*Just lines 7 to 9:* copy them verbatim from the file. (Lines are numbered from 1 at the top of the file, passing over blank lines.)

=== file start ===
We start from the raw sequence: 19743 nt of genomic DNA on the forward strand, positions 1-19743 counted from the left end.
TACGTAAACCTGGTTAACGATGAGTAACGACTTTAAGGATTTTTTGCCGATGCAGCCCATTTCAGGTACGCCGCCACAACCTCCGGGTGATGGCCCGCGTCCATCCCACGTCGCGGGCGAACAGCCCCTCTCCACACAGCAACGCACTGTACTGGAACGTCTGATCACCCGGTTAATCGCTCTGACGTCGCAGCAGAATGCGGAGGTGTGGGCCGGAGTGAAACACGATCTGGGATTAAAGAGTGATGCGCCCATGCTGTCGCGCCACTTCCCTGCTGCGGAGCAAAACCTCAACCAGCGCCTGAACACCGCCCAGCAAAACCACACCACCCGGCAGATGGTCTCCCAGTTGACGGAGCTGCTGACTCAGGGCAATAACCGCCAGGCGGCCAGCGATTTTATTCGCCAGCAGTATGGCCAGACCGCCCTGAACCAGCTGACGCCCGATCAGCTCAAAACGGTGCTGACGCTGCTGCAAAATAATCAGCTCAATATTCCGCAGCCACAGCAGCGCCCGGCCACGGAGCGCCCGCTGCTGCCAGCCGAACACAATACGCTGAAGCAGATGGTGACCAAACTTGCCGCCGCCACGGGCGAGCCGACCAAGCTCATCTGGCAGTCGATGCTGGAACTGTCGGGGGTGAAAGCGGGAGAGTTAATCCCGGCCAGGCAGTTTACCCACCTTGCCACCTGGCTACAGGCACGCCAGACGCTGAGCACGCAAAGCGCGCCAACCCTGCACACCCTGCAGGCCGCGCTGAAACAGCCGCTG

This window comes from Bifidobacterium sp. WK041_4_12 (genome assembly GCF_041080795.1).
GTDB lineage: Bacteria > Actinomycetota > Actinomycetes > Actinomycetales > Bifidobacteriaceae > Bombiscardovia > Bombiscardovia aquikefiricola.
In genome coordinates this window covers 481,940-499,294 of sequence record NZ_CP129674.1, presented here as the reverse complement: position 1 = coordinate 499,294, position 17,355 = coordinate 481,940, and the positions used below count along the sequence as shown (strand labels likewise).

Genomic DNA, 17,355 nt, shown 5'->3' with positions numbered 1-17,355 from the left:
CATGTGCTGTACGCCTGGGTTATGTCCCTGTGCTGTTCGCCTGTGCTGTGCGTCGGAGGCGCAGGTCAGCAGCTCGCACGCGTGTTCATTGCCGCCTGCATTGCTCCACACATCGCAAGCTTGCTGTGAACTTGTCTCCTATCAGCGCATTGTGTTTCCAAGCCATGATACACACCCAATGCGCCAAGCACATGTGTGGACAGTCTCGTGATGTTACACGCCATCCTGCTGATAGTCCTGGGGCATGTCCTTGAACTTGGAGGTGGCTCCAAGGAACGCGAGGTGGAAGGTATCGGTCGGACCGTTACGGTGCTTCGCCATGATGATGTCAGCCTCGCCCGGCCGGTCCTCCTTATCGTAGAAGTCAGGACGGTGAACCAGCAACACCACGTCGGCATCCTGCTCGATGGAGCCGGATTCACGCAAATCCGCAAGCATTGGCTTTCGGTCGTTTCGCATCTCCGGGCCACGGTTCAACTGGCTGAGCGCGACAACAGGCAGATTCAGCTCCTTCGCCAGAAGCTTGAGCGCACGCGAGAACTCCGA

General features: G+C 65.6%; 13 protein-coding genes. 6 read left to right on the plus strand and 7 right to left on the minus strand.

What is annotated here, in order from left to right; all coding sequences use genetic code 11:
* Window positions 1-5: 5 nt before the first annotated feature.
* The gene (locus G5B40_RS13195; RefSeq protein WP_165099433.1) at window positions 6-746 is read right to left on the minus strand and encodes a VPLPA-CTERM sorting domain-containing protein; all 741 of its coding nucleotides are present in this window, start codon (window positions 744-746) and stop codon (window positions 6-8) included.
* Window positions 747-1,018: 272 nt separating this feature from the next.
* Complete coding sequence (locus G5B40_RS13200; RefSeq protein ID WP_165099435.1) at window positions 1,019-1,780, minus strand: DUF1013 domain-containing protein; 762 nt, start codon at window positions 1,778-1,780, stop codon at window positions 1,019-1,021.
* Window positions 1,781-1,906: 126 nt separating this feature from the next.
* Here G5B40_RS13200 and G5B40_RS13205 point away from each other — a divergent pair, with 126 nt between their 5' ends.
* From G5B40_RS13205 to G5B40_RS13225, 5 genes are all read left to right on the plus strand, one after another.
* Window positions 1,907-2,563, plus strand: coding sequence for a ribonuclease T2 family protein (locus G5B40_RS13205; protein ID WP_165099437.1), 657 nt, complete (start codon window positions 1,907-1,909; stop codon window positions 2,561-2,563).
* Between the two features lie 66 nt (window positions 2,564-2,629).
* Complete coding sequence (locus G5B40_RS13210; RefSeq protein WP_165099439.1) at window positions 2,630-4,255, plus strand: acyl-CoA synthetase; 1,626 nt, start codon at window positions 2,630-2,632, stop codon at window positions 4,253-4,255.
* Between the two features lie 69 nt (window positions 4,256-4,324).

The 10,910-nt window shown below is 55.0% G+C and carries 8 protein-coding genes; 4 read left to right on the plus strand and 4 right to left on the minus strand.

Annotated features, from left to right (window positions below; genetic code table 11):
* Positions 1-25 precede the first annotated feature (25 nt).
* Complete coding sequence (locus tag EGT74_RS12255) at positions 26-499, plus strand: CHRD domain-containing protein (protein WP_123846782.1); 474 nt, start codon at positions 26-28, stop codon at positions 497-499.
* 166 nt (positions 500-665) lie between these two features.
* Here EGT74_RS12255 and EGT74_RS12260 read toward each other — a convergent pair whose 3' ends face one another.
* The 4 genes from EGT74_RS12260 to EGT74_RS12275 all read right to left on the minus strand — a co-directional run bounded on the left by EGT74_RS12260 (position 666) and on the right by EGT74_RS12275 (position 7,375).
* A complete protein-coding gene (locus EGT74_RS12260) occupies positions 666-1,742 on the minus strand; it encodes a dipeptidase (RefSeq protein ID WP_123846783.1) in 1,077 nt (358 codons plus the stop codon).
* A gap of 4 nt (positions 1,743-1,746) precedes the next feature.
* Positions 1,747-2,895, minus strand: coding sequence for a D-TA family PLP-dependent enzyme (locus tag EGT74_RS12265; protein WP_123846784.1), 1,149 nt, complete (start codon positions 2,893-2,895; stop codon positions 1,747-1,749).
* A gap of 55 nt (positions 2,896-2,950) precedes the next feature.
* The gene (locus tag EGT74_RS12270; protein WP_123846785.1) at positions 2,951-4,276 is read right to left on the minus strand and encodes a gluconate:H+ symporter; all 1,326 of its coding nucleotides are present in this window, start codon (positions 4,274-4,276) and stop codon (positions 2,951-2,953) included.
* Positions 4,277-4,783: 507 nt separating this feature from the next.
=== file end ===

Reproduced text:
CATGTGCTGTACGCCTGGGTTATGTCCCTGTGCTGTTCGCCTGTGCTGTGCGTCGGAGGCGCAGGTCAGCAGCTCGCACGCGTGTTCATTGCCGCCTGCATTGCTCCACACATCGCAAGCTTGCTGTGAACTTGTCTCCTATCAGCGCATTGTGTTTCCAAGCCATGATACACACCCAATGCGCCAAGCACATGTGTGGACAGTCTCGTGATGTTACACGCCATCCTGCTGATAGTCCTGGGGCATGTCCTTGAACTTGGAGGTGGCTCCAAGGAACGCGAGGTGGAAGGTATCGGTCGGACCGTTACGGTGCTTCGCCATGATGATGTCAGCCTCGCCCGGCCGGTCCTCCTTATCGTAGAAGTCAGGACGGTGAACCAGCAACACCACGTCGGCATCCTGCTCGATGGAGCCGGATTCACGCAAATCCGCAAGCATTGGCTTTCGGTCGTTTCGCATCTCCGGGCCACGGTTCAACTGGCTGAGCGCGACAACAGGCAGATTCAGCTCCTTCGCCAGAAGCTTGAGCGCACGCGAGAACTCCGA

General features: G+C 65.6%; 13 protein-coding genes. 6 read left to right on the plus strand and 7 right to left on the minus strand.

What is annotated here, in order from left to right; all coding sequences use genetic code 11: